Fleetwood shined in a marquee grouping that included world No. 1 Dustin Johnson and Rory McIlroy, as he birdied three holes on each nine. This is his first worldwide start since a T-3 finish at the Hero World Challenge.

It was at this event a year ago that Fleetwood sparked a career campaign, edging Johnson and Pablo Larrazabal for the win. He added another win at the French Open in the summer to go along with a pair of runner-up results and a T-4 finish at the U.S. Open, all of which helped him capture the European Tour's season-long title.

Fleetwood's sudden success in Abu Dhabi serves as a microcosm for his career resurgence. Prior to last year's victory, he had missed the cut in four of his five other trips to this event.

Getty Images

Sergio starts season with 66 in Singapore

By Associated PressJanuary 18, 2018, 12:56 pm

SINGAPORE – Sergio Garcia opened his season with a 5-under 66 and a share of the clubhouse lead on Thursday in the first round of the weather-interrupted Singapore Open.

Playing his first tournament of the year, the Masters champion rebounded after making an early bogey to collect four birdies and an eagle at the Sentosa Golf Club.

He was later joined by American qualifier Kurt Kitayama in the clubhouse lead. Still on the course, Tirawat Kaewsiribandit was at 6 under through 16 holes when play was suspended for the day because of the threat of lightning.

Louis Oosthuizen, the 2010 Open champion, was at 5 under through 16 holes when he also had to stop his round because of the weather.

Of the players who did finish their opening rounds, only three were within two strokes of Garcia and Kitayama. One of them was Casey O'Toole, who aced the par-3 second with a 7-iron.



The 38-year-old Garcia dropped his only shot of the day on the par-4 15th, his sixth hole after teeing off on the back nine, when he missed the fairway and was unable to make par. But he made amends when he birdied the par-3 17th and then eagled the par-5 18th to go out in 33.

''I was 1 over after (the) seventh but it didn't feel like I was playing badly,'' said Garcia, who made birdies on each of the two par 5s and one of the par 3s on the second nine. ''But then I hit two greats in a row for holes 17 and 18. I got a birdie-eagle there, so that settled me a little bit and I could play solid in the back nine and it was a great round.''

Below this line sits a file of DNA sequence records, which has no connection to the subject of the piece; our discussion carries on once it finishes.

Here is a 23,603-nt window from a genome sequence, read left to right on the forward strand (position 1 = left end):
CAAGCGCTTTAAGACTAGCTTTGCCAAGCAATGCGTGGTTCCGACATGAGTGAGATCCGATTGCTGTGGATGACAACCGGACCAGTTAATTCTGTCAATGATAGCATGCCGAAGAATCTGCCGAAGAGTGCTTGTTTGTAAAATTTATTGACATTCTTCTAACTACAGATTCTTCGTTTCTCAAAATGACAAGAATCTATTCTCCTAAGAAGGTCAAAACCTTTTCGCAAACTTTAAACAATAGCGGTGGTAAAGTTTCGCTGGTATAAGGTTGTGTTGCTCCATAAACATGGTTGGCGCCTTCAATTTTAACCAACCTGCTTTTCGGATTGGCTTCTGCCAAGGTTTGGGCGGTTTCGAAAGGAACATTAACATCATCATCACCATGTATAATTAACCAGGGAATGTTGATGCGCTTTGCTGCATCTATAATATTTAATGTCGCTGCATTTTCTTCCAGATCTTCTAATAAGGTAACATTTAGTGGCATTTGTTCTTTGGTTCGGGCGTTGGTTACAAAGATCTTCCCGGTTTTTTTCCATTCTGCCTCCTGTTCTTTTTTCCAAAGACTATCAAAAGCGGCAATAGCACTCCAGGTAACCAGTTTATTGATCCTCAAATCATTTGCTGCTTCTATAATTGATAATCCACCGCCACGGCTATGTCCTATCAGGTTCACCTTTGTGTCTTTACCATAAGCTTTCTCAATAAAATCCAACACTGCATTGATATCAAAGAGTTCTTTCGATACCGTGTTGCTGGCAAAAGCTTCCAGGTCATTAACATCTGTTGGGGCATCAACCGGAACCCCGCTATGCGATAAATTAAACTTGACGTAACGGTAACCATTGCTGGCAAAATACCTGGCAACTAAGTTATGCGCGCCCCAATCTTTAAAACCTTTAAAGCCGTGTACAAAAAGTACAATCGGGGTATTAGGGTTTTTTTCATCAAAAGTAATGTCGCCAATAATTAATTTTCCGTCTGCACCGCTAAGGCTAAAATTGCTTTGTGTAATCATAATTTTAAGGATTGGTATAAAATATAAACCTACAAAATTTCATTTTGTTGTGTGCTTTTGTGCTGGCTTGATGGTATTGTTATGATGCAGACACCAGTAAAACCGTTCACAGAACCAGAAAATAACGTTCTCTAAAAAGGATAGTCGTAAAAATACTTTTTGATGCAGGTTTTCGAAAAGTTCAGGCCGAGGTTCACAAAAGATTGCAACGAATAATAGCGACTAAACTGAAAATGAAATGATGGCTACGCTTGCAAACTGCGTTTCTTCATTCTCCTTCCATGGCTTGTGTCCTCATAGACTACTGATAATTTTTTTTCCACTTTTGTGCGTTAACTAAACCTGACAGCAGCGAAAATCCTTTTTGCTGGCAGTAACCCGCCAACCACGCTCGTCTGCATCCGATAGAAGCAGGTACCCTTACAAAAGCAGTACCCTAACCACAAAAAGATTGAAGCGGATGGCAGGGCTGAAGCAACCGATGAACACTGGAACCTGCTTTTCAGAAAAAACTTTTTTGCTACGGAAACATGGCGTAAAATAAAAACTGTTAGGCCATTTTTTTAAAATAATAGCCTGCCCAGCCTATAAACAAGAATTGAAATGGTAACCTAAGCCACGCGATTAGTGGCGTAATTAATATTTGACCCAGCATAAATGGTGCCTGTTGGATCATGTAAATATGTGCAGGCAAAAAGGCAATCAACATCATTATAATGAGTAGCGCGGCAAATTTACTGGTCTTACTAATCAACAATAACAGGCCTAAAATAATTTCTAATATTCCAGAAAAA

Garcia made the shortlist for the Laureus Sports Awards in the Breakthrough of the Year category after claiming his first major at Augusta National last year and is hoping for more success this season.

He credits the Singapore Open as having played a part in toughening him up for his Masters win because he opted to start his 2017 campaign in the stifling humidity of Southeast Asia to prepare himself for the bigger tournaments ahead.

Although he finished tied for 11th in Singapore, Garcia won the Dubai Desert Classic the next week and was in peak form when he won the Masters two months later.

Kitayama only secured his place in the $1 million event on Monday by finishing at the top of the qualifying competition, but he made a strong start with birdies on three of his first five holes. The 25-year-old Thai was 6 under through 13 holes but spoiled his otherwise flawless round with a bogey on his last.

''I started with a birdie and I just let it roll from there. I had some good tee shots, which I think, is the biggest thing for this course,'' Kitayama said. ''I'm a little tired, but I'm hanging in there. Whenever I have time off, I'll try not to think too much about golf.''

Getty Images

13-year-old beats DJ in closest-to-the-pin contest

By Ryan LavnerJanuary 18, 2018, 12:26 pm

Dustin Johnson didn’t just get beat by Tommy Fleetwood and Rory McIlroy on Day 1 of the Abu Dhabi HSBC Championship.

Even a 13-year-old got the best of the world No. 1.

Oscar Murphy teed off on the 177-yard 15th hole as part of the tournament’s Beat the Pro challenge during the opening round. The Northern Irishman, one of the HSBC’s Future Falcons, carved a 3-wood toward a back-right pin, about 25 feet away, closer than both Johnson and Fleetwood.

“An unbelievable shot,” Fleetwood said afterward, “and me and Rory both said, ‘We don’t have that in our locker.’”



Johnson still made par on the hole, but he mixed four birdies with four bogeys Thursday for an even-par 72 that left him six shots back of Fleetwood and Hideto Tanihara after the opening round.

Johnson, who tied for second here a year ago, is coming off a dominant performance at the Sentry Tournament of Champions, where he won by eight shots to strengthen his lead atop the world rankings. 

Getty Images

McIlroy 'really pleased' with opening 69 in Abu Dhabi

By Ryan LavnerJanuary 18, 2018, 12:10 pm

It was an auspicious 2018 debut for Rory McIlroy.

Playing alongside world No. 1 Dustin Johnson for his first round since October, McIlroy missed only one green and shot a bogey-free 69 at the Abu Dhabi HSBC Championship. McIlroy is three shots back of reigning Race to Dubai champion Tommy Fleetwood, who played in the same group as McIlroy and Johnson, and Hideto Tanihara.

Starting on the back nine at Abu Dhabi Golf Club, McIlroy began with 11 consecutive pars before birdies on Nos. 3, 7 and 8.


Full-field scores from the Abu Dhabi HSBC Championship


“I was excited to get going,” he told reporters afterward. “The last couple of months have been really nice in terms of being able to concentrate on things I needed to work on in my game and health-wise. I feel like I’m the most prepared for a season that I’ve ever been, but it was nice to get back out there.”

Fleetwood, the defending champion, raced out to another lead while McIlroy and Johnson, who shot 72, just tried to keep pace.

“Tommy played very well and I was just trying to hang onto his coattails for most of the round, so really pleased – bogey-free 69, I can’t really complain,” McIlroy said.

This was his first competitive round in more than three months, since a tie for 63rd at the Dunhill Links. He is outside the top 10 in the world ranking for the first time since 2014.